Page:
The Exodus Affair: Holocaust Survivors and the Struggle for Palestine

By Aviva Halamish; Ora Cummings | Go to book overview

Notes

1 CRISIS
1. In the spring of 1947 distribution of the Jewish DP population in Germany was thus: the American zone, some 157,000; the British zone, some 15,000; the French zone, some 2,000; in West Berlin, some 10,000; in Austria, some 44,000; in Italy, some 19,000 ( Proudfoot n.d., 341; Wischnitzer 1948, 264).
2. Major-General R. H. Dewing. To the British deputy War Minister. 18 August 1945. PRO. FO 945/599.
3. Wischnitzer 1948, 266. The statement was made by General Joseph MacNarney, who replaced General Dwight D. Eisenhower as Commander of the American Forces in Europe.
4. No accurate statistics are available on the numbers of people who left the camps. According to Slutzky, at the end of 1946, about half of the Jews in Germany were living in towns or villages ( 1972a, 1027). This is obviously exaggerated. In a report written in October 1947, two months after completing a 15 month term of office as advisor on Jewish affairs to the Commander of American Forces in Europe, Rabbi Philip Bernstein points out that in the summer of 1947 some 80 percent of the Jews in Germany were living in camps and DP centers and not in towns.
5. Head of the DPs Administration in the American HQ in Germany, General Stanley Michaelson, claimed that, based on military sources, 60 percent of the Jewish DPs would choose emigration to Palestine if they had the choice; 20 percent would choose countries overseas; 14 percent had not yet made up their minds and only 1 percent expressed the desire to return to their country of origin ( Bauer 1970, 202-203). In advance of the Anglo-American Committee, the United Nations Relief and Rehabilitation Agency (UNRRA) distributed a questionnaire among 19,311 people, of whom 96.8 percent replied that they would choose Palestine, and only 393 expressed the desire to emigrate to the United States ( Bauer 1970, 202).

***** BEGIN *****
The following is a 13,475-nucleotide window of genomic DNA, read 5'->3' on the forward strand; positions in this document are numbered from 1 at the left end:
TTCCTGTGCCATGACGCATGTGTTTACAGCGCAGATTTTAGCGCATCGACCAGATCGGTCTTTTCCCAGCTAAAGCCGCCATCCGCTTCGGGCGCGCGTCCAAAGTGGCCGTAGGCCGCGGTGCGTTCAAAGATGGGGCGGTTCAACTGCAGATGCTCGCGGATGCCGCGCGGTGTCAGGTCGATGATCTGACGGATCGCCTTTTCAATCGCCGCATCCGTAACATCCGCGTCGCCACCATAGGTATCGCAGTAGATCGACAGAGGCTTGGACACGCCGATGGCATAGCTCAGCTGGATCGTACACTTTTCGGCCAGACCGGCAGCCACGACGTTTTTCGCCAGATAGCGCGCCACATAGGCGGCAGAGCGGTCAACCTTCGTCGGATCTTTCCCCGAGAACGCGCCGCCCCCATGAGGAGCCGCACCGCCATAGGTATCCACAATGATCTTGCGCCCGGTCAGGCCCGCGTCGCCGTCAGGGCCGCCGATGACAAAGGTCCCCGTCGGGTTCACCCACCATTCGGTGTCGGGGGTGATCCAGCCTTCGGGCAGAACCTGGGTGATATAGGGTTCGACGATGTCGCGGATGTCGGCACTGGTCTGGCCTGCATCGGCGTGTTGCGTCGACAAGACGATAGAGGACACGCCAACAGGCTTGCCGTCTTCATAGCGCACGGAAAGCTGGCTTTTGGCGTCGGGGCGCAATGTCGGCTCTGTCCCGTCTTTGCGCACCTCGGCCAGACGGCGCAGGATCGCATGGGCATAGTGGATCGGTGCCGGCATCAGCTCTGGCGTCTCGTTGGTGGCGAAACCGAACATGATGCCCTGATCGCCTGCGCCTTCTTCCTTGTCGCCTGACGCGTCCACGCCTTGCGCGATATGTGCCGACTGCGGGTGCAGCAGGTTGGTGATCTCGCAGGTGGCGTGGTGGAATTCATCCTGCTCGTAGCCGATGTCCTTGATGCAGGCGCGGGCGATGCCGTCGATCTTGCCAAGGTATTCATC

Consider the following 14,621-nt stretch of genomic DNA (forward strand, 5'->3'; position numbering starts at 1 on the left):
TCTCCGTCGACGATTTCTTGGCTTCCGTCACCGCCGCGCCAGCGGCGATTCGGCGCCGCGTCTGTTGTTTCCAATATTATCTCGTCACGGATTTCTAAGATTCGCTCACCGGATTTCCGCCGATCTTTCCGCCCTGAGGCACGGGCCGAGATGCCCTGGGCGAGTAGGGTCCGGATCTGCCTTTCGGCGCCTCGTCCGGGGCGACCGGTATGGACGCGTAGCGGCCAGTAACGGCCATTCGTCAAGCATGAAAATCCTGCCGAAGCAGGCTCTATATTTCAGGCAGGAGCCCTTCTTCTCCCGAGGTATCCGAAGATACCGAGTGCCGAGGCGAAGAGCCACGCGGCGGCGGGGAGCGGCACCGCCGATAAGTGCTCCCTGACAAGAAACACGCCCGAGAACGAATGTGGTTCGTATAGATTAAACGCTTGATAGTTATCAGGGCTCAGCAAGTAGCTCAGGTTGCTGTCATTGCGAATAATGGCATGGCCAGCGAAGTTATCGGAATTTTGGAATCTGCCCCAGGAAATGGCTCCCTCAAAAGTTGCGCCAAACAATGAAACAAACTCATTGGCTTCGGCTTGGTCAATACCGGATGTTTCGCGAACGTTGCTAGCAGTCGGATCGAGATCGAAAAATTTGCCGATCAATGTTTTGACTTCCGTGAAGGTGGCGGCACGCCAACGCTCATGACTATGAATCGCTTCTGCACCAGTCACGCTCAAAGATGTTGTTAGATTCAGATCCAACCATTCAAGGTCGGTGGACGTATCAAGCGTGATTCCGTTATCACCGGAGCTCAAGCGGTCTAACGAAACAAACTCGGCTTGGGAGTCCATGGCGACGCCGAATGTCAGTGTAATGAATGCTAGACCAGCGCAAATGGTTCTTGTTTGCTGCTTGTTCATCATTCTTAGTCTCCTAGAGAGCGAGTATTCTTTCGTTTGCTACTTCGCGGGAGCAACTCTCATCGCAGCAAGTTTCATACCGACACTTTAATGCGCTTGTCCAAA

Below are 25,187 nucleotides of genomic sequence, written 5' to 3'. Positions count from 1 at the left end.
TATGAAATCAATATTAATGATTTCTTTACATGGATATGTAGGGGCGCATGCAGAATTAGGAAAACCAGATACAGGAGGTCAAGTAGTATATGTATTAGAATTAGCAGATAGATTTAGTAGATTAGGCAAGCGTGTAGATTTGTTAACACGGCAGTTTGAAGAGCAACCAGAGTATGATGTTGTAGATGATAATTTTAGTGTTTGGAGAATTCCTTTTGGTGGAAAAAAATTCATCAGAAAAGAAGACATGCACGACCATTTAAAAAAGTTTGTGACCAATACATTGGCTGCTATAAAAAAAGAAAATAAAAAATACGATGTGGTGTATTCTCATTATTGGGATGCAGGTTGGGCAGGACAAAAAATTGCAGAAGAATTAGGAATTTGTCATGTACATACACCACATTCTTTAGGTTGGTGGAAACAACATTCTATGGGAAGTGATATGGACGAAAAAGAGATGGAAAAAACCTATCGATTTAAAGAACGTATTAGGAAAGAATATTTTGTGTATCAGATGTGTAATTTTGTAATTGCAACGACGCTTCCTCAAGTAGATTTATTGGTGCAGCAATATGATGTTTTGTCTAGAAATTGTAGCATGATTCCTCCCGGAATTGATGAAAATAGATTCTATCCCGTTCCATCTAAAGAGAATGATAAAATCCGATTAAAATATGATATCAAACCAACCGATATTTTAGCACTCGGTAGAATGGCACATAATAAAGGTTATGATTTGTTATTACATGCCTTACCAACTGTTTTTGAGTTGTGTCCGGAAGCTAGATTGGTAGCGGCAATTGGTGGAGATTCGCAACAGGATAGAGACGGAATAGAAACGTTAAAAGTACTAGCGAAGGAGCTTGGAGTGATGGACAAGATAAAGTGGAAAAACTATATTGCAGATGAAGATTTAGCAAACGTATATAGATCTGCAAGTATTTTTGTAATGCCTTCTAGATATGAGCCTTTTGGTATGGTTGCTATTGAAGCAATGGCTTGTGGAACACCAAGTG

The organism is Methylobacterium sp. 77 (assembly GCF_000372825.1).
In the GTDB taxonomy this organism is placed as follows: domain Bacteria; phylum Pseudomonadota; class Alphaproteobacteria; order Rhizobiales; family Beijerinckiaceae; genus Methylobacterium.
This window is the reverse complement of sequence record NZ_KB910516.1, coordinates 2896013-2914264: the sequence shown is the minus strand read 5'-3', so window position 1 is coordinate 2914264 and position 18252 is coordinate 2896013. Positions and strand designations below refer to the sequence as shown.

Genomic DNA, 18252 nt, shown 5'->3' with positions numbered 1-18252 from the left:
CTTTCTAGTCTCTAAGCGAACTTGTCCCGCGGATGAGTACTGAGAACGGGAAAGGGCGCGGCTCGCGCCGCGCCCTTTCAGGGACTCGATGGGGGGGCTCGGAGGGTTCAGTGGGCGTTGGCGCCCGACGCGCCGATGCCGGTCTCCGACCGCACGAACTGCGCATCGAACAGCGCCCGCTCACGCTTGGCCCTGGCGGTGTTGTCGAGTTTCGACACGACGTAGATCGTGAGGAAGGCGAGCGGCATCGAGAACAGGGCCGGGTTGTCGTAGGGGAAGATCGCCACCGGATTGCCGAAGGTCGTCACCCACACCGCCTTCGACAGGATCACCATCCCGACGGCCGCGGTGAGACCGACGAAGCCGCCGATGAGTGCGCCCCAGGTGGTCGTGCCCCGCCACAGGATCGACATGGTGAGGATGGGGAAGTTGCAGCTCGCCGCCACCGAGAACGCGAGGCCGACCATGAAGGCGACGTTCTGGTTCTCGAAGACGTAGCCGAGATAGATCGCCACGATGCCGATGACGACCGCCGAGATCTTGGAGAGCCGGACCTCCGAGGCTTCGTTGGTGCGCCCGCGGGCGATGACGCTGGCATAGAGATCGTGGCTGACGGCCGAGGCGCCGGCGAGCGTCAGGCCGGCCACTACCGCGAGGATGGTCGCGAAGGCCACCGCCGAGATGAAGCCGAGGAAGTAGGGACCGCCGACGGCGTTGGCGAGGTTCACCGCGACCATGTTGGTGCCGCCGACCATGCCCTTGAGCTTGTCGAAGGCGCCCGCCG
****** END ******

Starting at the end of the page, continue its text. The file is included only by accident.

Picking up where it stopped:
6. An internal British document, 13 August 1947. PRO. FO 371/61821; Foreign Office. To Paris. 11 Sept. 1947. Ibid; answers sent by the secretary of the Jewish Agency's Immigration Department to people in Palestine, who requested certificates for their relatives. CZA. S6/1103.
7. Correspondence between the Foreign Office, which was responsible for the British zone in Germany, and the Colonial Office, which was responsible for distributing the certificates. 6 August 1947. PRO. CO 537/2277.
8. News Bulletin of the Jewish Agency Immigration Department (Hebrew), no. 56. 25 June 1947. CZA. S6/5045.

-275-

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The Exodus Affair: Holocaust Survivors and the Struggle for Palestine
Table of contents

Table of contents

  • Title Page iii
  • Contents vii
  • List of Illustrations ix
  • List of Abbreviations xi
  • Key to Coded Names xii
  • Foreword xiii
  • Preface xv
  • Acknowledgements xvii
  • Introduction xix
  • 1: Crisis 1
  • 2: "The Yanks Are Coming" 15
  • 3: Crescendo 26
  • 4: A Ship for All Jews 43
  • 5: The Bird Flew the Coop 52
  • 6: Seven Days on the Seven Seas 66
  • 7: The Battle 75
  • 8: Where Now? 103
  • 9: We Shall Not Land! 112
  • 10: A Floating Concentration Camp 122
  • 11: Not by Bread Alone 132
  • 12: In the Shadow of Unscop and Terror 140
  • 13: From Catharsis to Apathy 160
  • 14: The Last Weapon 171
  • 15: A Change of Scene 185
  • 16: Each and Every One of You is Dear to Us" 202
  • 17: They'Ve Done It Again 218
  • 18: All Jews Are Comrades 226
  • 19: The Second Aliyah 241
  • 20: Who, Then, Was the Victor? 252
  • Notes 275
  • Glossary 293
  • Works Cited 296
  • Index 303
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